Animal studies have shown that PCBs containing 60% chlorine by weight are carcinogenic. At an estimated dose of 5 mg/kg-day, Aroclor 1260, fed to female Sherman rats, resulted in the formation of hepatocellular carcinomas. Sprague-Dawley rats formed liver tumors after receiving an estimated 3.45 mg/kg-day of Aroclor 1260 in their diet for 24 months. In a National Cancer Institute study, no treatment-related liver tumors

manifested in Fisher-344 rats receiving estimated doses of 1.25, 2.5 or 5.0 mg/kg-day dietary Aroclor 1254 for 104-105 weeks. However, nonhepatic tumors (i.e. adenocarcinoma of the stomach, jejunum, or cecum) were positively associated to the Aroclor 1254 treatment in male and female rats.

Cancer effects have been seen in workers exposed to PCBs by inhalation. The studies have had limitations resulting in no definitive statement regarding PCB's cancer-causing effects. In one study, an excess risk for cancers of the liver, biliary tract, or gall bladder was detected in 2,588 workers employed in two capacitor factories. The workers had been employed between 1940 and 1976, at least three months, in areas with the most exposure to PCBs. Aroclor 1254 was initially used, then Aroclor 1242 and finally Aroclor 1016. Personal time-weighted average concentrations of Aroclor 1016 in 1977 were 0.024 to 0.393 mg/m3 at Plant 1 and 0.170 to 1.26 mg/m3 at Plant 2. There were three cases of liver, gallbladder, and/or biliary tract cancer as compared to 1.07 expected, and four cases of rectal cancer as compared to 1.19 expected. One of the study's limitations was the small number of cases. In another study, increased mortality due to cancer was found in 544 male and 1,556 female workers of a capacitor manufacturing plant in Italy. The workers had been employed between 1946 and 1978 for at least one week. PCB mixtures containing 54% chlorine were in use until 1964 and eventually mixtures of 42% chlorine were in use until 1970. Area samples obtained in 1954 and 1977 revealed PCB air levels of 5.2 to 6.8 mg/m3 (54% chlorine) and 0.048 to 0.275 mg/m3 (42% chlorine). Among the findings, deaths from all cancers in males were significantly greater than expected when contrasted to national and local rates (14 observed versus 1.7 national and 2.2 local), and in females contrasted with local rates (12 observed versus 5.3 expected). A significantly higher death rate from gastrointestinal tract cancer was seen in males when contrasted to national and local rates. The study's limitation involved the small number of cases, short minimum exposure, and other factors. In addition, a mortality study of 3,643 workers of a capacitor manufacturing facility revealed some indication of PCB exposure-related malignant melanoma. The mean duration of employment was 4.1 years, while the mean age at hire was 27 years. PCB had been utilized from 1957 - 1977, and this was the period in which the workers had been employed. Aroclor 1242 was utilized until 1970, followed by Aroclor 1016. Area monitoring in 1977 detected mean concentrations of PCBs ranging from 16 to 76 g/m3. The workers were also exposed to various other chemicals. A statistically-significant difference was seen for malignant melanoma when the observed cases (8) were contrasted to the expected number of cases (2). The study had a number of limitations, which included the small number of deaths, insufficient monitoring data and other factors.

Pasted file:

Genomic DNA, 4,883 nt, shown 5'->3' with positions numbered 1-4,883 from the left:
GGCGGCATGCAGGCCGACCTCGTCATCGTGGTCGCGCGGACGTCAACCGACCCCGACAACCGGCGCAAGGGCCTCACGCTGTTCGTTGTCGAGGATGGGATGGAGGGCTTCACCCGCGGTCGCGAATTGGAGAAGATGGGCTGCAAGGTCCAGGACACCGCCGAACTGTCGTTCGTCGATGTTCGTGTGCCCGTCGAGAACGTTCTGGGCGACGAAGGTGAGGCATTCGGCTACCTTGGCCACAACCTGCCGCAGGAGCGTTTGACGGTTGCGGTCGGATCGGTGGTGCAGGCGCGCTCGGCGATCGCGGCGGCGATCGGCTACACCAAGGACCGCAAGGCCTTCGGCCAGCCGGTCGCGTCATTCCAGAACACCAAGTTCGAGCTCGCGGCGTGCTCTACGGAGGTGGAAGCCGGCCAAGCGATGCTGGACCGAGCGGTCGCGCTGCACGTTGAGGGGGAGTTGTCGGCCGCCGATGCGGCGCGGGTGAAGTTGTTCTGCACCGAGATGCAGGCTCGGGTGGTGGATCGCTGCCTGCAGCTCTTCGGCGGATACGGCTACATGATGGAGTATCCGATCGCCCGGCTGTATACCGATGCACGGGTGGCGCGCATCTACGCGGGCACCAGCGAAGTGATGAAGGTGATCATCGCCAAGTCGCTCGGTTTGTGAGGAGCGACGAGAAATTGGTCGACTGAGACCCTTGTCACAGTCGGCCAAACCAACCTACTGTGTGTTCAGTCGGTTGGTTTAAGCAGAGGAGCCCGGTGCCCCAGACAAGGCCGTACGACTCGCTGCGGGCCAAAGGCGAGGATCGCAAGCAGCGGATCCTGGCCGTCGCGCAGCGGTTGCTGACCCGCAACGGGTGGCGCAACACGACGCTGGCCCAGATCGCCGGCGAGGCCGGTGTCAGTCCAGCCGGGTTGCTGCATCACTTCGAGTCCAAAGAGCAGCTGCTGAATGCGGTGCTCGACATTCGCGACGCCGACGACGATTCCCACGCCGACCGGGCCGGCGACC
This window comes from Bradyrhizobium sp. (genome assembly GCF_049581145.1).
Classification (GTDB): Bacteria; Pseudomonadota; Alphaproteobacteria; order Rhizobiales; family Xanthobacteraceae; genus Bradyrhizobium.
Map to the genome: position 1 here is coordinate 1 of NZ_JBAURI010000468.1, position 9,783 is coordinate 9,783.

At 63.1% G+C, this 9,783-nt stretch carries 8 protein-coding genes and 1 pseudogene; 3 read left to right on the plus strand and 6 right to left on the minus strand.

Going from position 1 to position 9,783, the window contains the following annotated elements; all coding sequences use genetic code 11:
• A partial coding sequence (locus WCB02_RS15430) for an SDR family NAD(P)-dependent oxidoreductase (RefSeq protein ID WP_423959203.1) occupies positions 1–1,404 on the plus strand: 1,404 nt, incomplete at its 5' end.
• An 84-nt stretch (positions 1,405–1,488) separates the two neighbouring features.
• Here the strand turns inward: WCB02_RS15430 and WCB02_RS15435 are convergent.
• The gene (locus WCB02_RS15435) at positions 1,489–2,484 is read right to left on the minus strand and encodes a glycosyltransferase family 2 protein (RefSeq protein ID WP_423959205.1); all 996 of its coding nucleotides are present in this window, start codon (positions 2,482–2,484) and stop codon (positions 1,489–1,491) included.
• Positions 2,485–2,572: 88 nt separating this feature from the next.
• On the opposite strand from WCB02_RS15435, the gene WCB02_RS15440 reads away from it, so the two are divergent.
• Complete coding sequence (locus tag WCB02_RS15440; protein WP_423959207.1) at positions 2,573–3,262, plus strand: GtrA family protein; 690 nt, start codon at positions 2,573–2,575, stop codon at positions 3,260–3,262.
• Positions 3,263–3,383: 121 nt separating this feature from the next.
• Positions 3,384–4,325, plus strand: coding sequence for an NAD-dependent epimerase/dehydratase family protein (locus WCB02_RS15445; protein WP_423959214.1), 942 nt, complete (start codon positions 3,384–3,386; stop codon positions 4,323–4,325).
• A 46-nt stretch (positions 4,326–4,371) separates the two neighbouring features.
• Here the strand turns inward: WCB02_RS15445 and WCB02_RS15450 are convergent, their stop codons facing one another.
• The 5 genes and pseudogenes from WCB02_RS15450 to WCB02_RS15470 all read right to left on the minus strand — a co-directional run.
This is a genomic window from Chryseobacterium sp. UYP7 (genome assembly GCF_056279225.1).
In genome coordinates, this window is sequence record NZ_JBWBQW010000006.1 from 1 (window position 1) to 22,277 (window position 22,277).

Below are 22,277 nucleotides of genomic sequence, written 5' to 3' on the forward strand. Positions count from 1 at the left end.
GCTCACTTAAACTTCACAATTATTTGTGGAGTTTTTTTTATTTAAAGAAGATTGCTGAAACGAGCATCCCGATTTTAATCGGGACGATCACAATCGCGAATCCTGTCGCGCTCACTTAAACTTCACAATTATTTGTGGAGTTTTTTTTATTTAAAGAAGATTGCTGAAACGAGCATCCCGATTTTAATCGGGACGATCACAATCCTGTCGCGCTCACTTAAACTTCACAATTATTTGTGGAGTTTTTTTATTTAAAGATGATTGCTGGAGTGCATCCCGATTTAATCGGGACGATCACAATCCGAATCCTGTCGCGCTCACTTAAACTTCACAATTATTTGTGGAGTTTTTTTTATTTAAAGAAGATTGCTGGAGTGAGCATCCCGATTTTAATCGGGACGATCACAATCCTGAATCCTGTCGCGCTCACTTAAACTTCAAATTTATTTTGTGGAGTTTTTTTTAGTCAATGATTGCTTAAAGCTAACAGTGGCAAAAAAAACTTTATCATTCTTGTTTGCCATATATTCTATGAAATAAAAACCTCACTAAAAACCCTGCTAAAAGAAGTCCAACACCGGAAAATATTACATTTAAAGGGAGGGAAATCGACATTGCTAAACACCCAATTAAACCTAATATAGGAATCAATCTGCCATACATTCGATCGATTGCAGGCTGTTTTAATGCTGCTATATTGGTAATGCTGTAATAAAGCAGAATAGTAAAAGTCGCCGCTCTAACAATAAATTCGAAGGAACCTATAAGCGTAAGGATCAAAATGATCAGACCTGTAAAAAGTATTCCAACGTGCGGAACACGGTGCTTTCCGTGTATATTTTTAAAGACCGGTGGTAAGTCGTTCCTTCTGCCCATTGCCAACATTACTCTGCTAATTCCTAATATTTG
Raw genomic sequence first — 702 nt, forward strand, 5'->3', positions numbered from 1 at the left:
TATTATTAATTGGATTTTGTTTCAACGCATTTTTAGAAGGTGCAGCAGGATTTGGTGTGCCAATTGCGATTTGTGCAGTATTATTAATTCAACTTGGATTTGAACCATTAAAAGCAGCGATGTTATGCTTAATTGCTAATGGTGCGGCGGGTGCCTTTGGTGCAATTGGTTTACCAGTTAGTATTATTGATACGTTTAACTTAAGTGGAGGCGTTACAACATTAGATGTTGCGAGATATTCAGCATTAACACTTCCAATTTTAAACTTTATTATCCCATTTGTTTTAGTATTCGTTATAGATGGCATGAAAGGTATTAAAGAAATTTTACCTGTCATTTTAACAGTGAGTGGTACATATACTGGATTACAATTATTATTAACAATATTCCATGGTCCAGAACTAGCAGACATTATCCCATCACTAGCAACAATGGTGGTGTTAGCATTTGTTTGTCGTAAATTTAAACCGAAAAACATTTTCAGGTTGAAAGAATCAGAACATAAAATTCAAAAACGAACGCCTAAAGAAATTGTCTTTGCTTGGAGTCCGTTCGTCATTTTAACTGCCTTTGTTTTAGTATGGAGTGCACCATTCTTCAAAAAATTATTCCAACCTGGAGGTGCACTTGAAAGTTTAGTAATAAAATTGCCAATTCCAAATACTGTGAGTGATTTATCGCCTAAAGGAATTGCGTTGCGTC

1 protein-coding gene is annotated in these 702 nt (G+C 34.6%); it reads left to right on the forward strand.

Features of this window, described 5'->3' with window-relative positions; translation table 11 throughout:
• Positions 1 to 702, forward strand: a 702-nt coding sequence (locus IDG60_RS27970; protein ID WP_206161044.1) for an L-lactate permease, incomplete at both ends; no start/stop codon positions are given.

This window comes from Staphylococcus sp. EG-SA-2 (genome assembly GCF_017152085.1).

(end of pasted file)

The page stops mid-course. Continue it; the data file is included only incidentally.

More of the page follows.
Table of Contents The U.S. Government's Official Web PortalDepartment of Health and Human Services
Agency for Toxic Substances and Disease Registry, 4770 Buford Hwy NE, Atlanta, GA 30341
Contact CDC: 800-232-4636 / TTY: 888-232-6348

A-Z Index

  1. A
  2. B
  3. C
  4. D
  5. E
  6. F
  7. G
  8. H
  9. I
  10. J
  11. K
  12. L
  13. M
  14. N
  15. O
  16. P
  17. Q
  18. R
  19. S
  20. T
  21. U
  22. V
  23. W
  24. X
  25. Y
  26. Z
  27. #